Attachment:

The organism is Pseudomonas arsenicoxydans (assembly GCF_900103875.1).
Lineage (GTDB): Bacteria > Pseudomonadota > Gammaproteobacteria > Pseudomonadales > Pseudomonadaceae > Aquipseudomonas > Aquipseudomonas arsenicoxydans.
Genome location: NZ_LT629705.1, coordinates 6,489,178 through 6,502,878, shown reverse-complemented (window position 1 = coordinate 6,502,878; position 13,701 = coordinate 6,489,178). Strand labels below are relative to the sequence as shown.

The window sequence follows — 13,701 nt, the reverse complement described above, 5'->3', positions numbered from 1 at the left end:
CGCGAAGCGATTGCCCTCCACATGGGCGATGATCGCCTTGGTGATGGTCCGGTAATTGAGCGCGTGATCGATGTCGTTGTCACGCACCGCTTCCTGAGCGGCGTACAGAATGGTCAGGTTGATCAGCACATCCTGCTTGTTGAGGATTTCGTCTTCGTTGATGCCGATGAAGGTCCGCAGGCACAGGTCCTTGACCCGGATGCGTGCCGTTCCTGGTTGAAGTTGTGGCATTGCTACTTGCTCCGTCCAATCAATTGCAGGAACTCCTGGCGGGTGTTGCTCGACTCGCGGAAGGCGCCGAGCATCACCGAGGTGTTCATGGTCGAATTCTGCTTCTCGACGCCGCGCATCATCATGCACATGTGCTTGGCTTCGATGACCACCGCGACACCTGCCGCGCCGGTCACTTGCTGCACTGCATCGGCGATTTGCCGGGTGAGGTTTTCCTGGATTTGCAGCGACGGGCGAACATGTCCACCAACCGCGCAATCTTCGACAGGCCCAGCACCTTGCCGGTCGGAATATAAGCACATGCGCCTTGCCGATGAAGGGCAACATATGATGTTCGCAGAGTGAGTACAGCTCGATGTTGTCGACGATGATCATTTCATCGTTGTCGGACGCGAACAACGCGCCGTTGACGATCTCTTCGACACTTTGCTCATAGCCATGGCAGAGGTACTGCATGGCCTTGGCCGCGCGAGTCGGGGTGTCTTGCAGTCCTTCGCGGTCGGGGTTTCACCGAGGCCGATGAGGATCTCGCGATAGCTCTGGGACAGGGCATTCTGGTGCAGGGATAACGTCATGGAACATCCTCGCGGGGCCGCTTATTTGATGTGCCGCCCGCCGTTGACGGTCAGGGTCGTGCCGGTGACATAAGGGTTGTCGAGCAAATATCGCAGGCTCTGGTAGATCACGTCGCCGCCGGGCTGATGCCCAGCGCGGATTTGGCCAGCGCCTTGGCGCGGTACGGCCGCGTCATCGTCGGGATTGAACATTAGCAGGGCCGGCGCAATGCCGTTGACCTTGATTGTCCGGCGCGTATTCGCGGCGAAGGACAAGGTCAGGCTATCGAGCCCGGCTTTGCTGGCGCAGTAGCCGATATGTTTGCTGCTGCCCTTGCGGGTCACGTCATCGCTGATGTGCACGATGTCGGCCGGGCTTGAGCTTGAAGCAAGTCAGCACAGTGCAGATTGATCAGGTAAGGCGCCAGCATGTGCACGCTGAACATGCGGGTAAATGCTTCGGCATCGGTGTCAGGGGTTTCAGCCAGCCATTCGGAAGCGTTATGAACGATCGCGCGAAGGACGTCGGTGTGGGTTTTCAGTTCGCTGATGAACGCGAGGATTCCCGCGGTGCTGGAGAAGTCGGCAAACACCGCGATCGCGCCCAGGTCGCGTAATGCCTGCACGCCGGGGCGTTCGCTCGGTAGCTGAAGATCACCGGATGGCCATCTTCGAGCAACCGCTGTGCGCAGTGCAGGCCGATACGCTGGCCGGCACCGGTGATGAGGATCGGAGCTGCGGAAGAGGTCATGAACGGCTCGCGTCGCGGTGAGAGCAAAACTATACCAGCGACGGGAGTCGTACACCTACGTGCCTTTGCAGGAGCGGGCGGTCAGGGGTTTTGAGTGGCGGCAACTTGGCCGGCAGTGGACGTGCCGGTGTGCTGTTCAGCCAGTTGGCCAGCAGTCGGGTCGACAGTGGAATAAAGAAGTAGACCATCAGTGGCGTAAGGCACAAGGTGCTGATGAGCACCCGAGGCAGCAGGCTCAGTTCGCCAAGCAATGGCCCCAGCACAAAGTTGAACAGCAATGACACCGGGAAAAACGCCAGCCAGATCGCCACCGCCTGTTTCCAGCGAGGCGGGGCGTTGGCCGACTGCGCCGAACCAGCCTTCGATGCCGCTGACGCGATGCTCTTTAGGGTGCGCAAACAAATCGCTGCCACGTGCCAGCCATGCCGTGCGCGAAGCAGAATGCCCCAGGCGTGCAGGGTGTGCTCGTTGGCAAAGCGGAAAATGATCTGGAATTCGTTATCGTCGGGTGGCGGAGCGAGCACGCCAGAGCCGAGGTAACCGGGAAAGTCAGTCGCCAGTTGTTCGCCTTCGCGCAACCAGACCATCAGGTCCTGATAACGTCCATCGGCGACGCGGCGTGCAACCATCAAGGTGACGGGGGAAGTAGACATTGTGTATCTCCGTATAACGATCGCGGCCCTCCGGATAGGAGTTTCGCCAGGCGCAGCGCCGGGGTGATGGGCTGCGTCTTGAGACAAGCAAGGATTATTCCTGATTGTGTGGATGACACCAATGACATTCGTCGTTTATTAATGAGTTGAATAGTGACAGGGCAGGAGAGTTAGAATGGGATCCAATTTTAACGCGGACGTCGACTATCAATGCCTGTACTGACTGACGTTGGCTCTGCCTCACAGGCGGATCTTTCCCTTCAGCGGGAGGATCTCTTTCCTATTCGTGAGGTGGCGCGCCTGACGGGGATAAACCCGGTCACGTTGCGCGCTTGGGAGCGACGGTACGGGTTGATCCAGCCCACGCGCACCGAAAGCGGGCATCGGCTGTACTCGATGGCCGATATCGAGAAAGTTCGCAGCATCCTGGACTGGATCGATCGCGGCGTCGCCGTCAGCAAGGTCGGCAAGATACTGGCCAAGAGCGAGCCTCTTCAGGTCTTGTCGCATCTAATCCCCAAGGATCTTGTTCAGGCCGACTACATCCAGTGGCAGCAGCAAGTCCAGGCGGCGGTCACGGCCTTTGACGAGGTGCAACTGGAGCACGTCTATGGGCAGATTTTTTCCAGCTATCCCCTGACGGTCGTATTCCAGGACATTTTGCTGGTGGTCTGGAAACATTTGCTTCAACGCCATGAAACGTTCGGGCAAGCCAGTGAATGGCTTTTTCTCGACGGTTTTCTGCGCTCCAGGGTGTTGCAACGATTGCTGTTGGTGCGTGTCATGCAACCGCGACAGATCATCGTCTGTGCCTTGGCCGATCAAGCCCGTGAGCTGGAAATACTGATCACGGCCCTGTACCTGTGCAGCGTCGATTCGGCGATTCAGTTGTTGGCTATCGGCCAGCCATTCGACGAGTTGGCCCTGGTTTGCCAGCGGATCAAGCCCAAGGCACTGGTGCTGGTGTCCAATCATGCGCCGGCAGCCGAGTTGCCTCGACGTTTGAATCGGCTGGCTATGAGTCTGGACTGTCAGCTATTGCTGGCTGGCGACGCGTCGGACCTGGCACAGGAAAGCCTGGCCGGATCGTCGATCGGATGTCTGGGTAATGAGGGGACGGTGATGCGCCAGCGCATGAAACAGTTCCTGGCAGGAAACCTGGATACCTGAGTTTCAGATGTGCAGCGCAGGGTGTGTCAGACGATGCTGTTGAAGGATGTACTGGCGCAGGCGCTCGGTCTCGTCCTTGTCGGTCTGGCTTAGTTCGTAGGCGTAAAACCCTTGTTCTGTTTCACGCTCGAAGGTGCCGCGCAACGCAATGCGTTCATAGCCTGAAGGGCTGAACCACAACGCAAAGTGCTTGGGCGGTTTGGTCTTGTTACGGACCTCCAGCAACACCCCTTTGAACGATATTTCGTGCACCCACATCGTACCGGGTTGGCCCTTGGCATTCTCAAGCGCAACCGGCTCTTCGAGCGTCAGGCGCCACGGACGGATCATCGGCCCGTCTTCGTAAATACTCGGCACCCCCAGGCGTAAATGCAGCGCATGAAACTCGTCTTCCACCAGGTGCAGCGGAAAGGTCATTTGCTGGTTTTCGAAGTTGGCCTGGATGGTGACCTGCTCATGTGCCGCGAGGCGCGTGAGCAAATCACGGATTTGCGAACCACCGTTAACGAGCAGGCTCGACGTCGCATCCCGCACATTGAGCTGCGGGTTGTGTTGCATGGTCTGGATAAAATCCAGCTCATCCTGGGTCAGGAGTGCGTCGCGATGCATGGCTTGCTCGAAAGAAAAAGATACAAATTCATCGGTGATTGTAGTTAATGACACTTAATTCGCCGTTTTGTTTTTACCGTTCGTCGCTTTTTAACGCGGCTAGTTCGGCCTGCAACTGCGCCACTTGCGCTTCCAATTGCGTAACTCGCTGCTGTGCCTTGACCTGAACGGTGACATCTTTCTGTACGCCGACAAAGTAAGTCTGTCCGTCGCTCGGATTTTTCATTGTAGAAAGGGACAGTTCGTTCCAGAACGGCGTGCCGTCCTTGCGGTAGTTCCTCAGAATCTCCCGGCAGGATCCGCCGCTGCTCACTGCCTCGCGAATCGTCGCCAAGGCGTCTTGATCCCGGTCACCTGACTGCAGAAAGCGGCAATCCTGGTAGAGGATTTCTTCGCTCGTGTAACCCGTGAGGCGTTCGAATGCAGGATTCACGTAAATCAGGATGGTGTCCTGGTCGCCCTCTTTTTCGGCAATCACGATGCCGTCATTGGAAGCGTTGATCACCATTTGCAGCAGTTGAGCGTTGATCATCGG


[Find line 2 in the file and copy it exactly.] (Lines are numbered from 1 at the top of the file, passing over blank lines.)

Lineage (GTDB): Bacteria > Pseudomonadota > Gammaproteobacteria > Pseudomonadales > Pseudomonadaceae > Aquipseudomonas > Aquipseudomonas arsenicoxydans.